I'd heard of making a puree of cannellini beans, which sounded quite good, so I gave it a shot with this Gourmet magazine recipe. Briefly, you puree the beans with garlic, chicken stock, olive oil, salt and pepper. Then you cook the steaks and, after removing them from the pan, you cook rosemary, tomato paste and white wine in the pan to deglaze. You then mix in the bean puree with some chopped kalamata olives. The beans turned out smooth with enough stock and oil to prevent grittiness, and the subtle flavors of the rosemary, tomatoes and white wine gave it an extra boost to pair well with the steak.
For the next dish, I had to roast some veggies, including some tomato confit:
You may remember tomato confit from my cooking class outside of Cannes this summer. Here is what I made at home, using herbes de Provence on top. The second picture is what was left after I removed the tomatoes. These shadows looked a little like hearts - both the idealized heart shape and an actual heart (though only with two chambers).
I also roasted some zucchini, mushrooms and red onion, but the main feature of this dish that I was making was the polenta. Polenta is made from cornmeal in a fashion similar to grits, but with some definite differences, mostly in that it is made with milk or cream and Italian spices.
1 clove garlic, minced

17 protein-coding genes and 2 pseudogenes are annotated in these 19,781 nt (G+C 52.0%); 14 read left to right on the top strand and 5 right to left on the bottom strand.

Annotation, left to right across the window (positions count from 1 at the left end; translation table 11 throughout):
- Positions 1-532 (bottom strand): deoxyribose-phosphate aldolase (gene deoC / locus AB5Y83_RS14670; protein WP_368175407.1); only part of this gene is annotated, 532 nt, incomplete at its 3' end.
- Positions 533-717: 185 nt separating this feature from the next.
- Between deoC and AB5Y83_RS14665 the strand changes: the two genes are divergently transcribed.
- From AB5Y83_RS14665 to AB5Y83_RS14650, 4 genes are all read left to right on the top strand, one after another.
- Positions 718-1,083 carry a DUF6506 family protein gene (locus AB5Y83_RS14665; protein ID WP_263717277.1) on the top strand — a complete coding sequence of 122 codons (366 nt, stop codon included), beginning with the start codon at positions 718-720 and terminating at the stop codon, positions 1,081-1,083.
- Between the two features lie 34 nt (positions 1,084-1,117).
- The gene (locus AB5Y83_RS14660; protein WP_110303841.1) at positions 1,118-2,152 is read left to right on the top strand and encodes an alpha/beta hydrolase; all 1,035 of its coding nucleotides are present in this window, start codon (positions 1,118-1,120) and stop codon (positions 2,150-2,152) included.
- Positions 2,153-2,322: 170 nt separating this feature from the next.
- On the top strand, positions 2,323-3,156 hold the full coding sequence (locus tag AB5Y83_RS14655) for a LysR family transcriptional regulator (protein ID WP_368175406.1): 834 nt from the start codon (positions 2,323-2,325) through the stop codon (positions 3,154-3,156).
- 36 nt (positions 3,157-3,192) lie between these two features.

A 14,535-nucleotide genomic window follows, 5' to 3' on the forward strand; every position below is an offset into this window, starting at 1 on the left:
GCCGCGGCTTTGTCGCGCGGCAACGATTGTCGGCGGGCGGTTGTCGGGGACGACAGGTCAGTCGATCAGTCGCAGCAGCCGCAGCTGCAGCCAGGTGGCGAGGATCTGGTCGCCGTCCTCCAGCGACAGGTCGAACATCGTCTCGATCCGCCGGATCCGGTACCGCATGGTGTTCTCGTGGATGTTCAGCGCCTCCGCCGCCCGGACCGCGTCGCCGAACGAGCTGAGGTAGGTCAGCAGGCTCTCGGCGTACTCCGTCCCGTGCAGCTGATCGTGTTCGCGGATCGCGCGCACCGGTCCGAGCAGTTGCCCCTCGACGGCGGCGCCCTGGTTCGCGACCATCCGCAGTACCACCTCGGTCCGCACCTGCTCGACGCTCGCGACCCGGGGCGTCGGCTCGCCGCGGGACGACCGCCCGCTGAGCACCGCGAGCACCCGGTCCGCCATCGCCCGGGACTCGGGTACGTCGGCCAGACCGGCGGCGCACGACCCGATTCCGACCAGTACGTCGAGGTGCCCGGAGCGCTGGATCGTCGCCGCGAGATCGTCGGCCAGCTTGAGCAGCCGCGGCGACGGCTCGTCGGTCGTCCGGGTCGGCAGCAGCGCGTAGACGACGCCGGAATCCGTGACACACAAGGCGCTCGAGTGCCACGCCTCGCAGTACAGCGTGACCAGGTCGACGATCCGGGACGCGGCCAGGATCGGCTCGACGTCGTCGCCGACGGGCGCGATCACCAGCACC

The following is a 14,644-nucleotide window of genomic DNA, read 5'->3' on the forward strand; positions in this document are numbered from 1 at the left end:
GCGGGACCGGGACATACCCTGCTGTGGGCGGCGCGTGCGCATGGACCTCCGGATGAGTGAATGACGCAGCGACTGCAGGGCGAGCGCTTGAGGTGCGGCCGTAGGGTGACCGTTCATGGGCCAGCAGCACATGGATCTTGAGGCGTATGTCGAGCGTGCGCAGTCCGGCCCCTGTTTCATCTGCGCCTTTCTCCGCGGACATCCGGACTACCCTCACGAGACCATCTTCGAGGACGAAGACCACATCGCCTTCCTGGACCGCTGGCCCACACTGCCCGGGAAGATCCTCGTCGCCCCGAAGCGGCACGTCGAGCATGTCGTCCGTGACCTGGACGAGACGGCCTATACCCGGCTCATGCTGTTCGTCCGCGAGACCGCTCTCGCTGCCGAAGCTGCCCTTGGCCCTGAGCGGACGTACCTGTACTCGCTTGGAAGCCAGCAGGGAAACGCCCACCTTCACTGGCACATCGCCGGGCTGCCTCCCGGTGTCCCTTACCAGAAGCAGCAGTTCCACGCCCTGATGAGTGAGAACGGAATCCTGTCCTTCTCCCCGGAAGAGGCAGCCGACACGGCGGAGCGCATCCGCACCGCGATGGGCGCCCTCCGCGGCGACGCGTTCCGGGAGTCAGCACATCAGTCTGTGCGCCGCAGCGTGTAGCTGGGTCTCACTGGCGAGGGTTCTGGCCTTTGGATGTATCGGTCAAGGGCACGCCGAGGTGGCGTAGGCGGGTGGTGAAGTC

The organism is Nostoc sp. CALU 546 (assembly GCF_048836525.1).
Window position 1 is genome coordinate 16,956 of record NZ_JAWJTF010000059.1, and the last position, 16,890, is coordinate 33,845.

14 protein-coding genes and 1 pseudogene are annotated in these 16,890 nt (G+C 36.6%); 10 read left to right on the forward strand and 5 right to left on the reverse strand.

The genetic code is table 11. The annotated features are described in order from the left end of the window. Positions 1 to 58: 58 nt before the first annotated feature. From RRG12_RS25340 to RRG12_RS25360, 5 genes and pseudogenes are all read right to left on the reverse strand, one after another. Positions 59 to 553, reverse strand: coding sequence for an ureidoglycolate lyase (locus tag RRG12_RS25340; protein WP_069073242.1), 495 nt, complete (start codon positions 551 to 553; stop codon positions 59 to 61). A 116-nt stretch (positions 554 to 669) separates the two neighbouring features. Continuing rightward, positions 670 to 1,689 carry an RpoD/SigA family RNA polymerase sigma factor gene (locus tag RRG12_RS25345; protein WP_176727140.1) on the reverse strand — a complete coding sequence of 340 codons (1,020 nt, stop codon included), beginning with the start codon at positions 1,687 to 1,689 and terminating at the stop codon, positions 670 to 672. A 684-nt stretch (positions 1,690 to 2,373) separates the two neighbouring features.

1T olive oil
2 cups milk
2 cups water
1 cup cornmeal
0.5 cup Parmesan
1T basil, chopped
1T thyme, chopped
Cook garlic in olive oil in a saucepan. Stir in milk and 1 cup of water and bring to boiling. In a small bowl, combine cornmeal with remaining water. Slowly add cornmeal mixture to the hot milk mixture and return to boiling. Reduce heat to low and cook uncovered for 5-10 minutes, stirring frequently, until polenta has thickened. Stir in cheese, spices and salt to taste. The polenta comes out creamy, slightly cheesy and an excellent substitute for other carbohydrates. It does solidify markedly once it has been refrigerated, just to be warned. I topped the polenta with the roasted vegetables and topped it with some more cheese.
I totally phoned it in on this dessert. I was looking at various Jell-o puddings when I saw they had their version of flan, a Spanish custard and caramel dessert. At 80 calories a serving, I thought I would give it a shot. The process is very easy and it only took about 5 minutes to put it all together (plus refrigeration time). The flan comes out of the mold easily, though the one in the picture had a few chips out of it. While it did not set up like a real flan and was not quite as creamy, it was still a good low-cal substitute nonetheless.
Lastly, near Raleigh is a huge Asian market. While there, we found some frozen durian. For those who haven't heard, durian is most famous for its pungent odor. Most of what I had heard was that it smelled atrocious, but tasted great. My Malaysian friend who was with me said as much as well. This one had been deseeded, so it was a bit soft. I had wondered how something could smell like one thing and taste totally different (your senses of taste and smell are connected), and it turns out that this fruit both smelled and tasted like feet smothered in cheese and onions. I could not bring myself to eat more than one bite of the fruit as it was so powerful. My Malaysian friend, however, picked up the slack and ate the rest with great relish. I wonder if this has anything to do with a socialization of taste/smell...darn, science always surfaces in my mind. I would recommend everyone to try durian if they have the chance, just beware and have something ready to help eradicate the taste from your mouth.